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Europe is Falling Apart on The World Stage

There is rather more than meets the eye to Emmanuel Macron’s inept visit to Beijing last week. The immediate fallout – Xi’s flat refusal to change tack on Ukraine, and Macron’s subsequent insistence that France was not beholden to the US or for that matter over-concerned with what China might do in Taiwan – looks like a stinging national rebuff to France and a face-saving retreat by Paris to curry favour with China. And so it is. But it goes further. There is a strong EU dimension to this whole debacle: what it really shows is the increasing weakness and disunity of Europe when it tries its hand at power projection on the world stage.

The important point is that the negotiations with Xi were not a purely French affair, but also very much an EU operation. Macron did not go to Beijing alone: he was accompanied by Ursula von der Leyen, who fairly explicitly added Europe’s weight to the unsuccessful request to Xi to abandon his covert support for Russia. Furthermore, shortly after the event Charles Michel, the European Council president who can normally be trusted to faithfully  express the view of the Brussels nomenklatura, expressed a surprising degree of support for Macron’s statement. He carefully referred to European leaders’ increasingly favourable attitude towards Macron’s expressed idea of ‘strategic autonomy’ away from the United States.

These points matter, since three things follow from them. One is that, since Xi’s rebuff was as much addressed to the EU as to France, any EU pretensions to act as an axis of soft power between China and the US are now very significantly weakened. If Xi is happy to bat off like a tiresome fly a pointed threat from Brussels, this does not say much for Europe’s much-vaunted diplomatic clout as an economic, though non-military, heavyweight.

The second is that Brussels is pretty clearly signalling that it prefers quiet relations with China to being seen to take sides over Taiwan. Charles Michel’s specific caution over the idea that Europe should ‘systematically follow the position of the United States on all issues’ looks very much like a coded statement that it rather supports the attitude of France and, for that matter, Germany (which has a large stake in keeping Beijing sweet: VW alone has 33 Chinese plants, producing some five million cars a year). Wherever Taipei does look for help, its chances of finding it in western Europe are not promising.

The third is that one should be increasingly sceptical of claims to European unity on matters of this kind. At the same time that Brussels was apparently nailing its colours to the mast with the agreement of the old EU countries, Poland was making its view quite clear. Just before flying to America for talks with the Vice-President, premier Mateusz Morawiecki took a carefully-calculated side-swipe at Macron. As far as he was concerned, close ties of cooperation with the US were the ‘absolute foundation’ of Europe’s security. ‘Instead of building strategic autonomy from the United States,’ he said, ‘I propose a strategic partnership with the United States.’ Nor was he alone. Numerous unnamed but exasperated eastern European diplomats, one suspects largely from the Baltic states, were also extremely outspoken about what they saw as France’s grandstanding, expressing disgust at the idea that people in Europe should see the positions of China and the US as in any way equivalent, and emphasising that it was time for democracies to stand together. With views like this from the EU states with actual experience of standing up to illiberal regimes, the ides of Europe speaking with one voice on the matter of geopolitics seems more a pipe-dream than ever.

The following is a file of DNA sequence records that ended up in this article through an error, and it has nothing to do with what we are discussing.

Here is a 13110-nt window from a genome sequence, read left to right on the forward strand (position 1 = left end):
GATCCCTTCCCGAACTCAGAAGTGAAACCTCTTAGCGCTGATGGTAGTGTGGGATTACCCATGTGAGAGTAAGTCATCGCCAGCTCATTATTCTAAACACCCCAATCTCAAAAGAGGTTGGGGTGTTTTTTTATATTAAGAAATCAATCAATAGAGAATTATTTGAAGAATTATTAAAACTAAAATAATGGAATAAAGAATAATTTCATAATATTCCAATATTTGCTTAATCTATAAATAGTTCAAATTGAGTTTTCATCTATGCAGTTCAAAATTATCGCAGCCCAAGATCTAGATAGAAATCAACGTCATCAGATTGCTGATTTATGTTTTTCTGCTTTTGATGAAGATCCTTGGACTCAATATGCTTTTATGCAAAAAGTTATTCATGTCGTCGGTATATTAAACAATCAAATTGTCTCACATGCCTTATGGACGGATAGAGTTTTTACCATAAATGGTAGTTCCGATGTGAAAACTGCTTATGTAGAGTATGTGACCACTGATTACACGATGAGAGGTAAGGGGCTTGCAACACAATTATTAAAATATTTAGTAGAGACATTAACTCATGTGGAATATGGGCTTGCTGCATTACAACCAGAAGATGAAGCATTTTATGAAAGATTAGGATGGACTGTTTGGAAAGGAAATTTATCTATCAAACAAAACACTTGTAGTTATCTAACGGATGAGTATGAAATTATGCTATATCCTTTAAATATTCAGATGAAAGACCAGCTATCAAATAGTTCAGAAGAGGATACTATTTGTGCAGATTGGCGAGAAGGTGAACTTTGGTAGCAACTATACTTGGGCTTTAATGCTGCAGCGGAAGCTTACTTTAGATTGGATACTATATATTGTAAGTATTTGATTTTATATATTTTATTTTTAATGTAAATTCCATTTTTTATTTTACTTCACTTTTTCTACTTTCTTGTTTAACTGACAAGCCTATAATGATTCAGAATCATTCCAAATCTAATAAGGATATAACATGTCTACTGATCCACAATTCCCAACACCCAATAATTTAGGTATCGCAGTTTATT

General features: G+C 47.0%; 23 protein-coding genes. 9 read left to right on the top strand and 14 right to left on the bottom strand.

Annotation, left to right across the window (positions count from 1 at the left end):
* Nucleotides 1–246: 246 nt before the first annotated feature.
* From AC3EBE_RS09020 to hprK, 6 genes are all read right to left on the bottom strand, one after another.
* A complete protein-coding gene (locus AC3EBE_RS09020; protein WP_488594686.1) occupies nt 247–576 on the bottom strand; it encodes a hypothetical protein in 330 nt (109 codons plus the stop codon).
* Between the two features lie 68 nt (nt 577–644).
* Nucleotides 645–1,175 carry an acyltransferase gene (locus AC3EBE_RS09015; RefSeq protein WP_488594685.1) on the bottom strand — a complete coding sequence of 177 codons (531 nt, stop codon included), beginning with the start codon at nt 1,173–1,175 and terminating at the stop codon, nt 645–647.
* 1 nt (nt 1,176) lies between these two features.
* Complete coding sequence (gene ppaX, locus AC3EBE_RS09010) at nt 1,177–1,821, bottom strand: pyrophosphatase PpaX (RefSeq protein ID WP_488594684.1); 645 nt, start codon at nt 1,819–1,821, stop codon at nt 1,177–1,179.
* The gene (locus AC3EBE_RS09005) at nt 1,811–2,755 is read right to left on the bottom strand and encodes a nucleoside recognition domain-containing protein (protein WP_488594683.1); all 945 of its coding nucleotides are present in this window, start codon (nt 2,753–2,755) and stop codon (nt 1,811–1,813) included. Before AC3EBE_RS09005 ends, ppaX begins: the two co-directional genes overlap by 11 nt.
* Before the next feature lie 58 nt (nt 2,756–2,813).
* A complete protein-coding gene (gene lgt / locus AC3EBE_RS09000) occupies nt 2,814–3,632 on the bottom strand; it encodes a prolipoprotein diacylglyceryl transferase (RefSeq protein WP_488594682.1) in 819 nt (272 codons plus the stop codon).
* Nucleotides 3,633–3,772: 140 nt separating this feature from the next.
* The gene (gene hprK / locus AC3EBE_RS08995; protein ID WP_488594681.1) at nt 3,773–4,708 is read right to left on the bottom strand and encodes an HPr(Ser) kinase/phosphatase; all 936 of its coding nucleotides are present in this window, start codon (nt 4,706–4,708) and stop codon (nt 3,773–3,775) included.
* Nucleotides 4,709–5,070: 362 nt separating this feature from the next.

What all this may well presage is the emergence a new way of doing international business in Europe. The traditional practice, under which a nod from the chancelleries of Berlin, Paris and Brussels would effectively dictate the public attitude of the bloc, has not worked enormously well (witness, for example, the EU’s rather clumsy efforts in the ex-Soviet bloc, which now risk sucking it into the conflict between arch-enemies Armenia and Azerbaijan). With the countries of eastern Europe, many of which have very different priorities and international moralities from Brussels, now more open about their own positions, its chances of survival are almost nil. States such as Poland, growing economically compared to the increasingly stagnant nations of the west and now aspiring openly to being the leading military power in the EU, are likely to lead by persuasion and example. If Brussels does not take this hint, preferring to invoke the official EU commitment to a common foreign and security policy, it will increasingly become irrelevant.

In the internal politics of the EU we have increasingly been seeing the political centre of gravity move eastward. It now seems extremely likely that we will see the same thing happening as regards its external affairs. The cosy, predictable EU that we have known for the last 30 years or so is fast vanishing before our eyes; we, and Brussels, had better get used to it.

Source : Spectator



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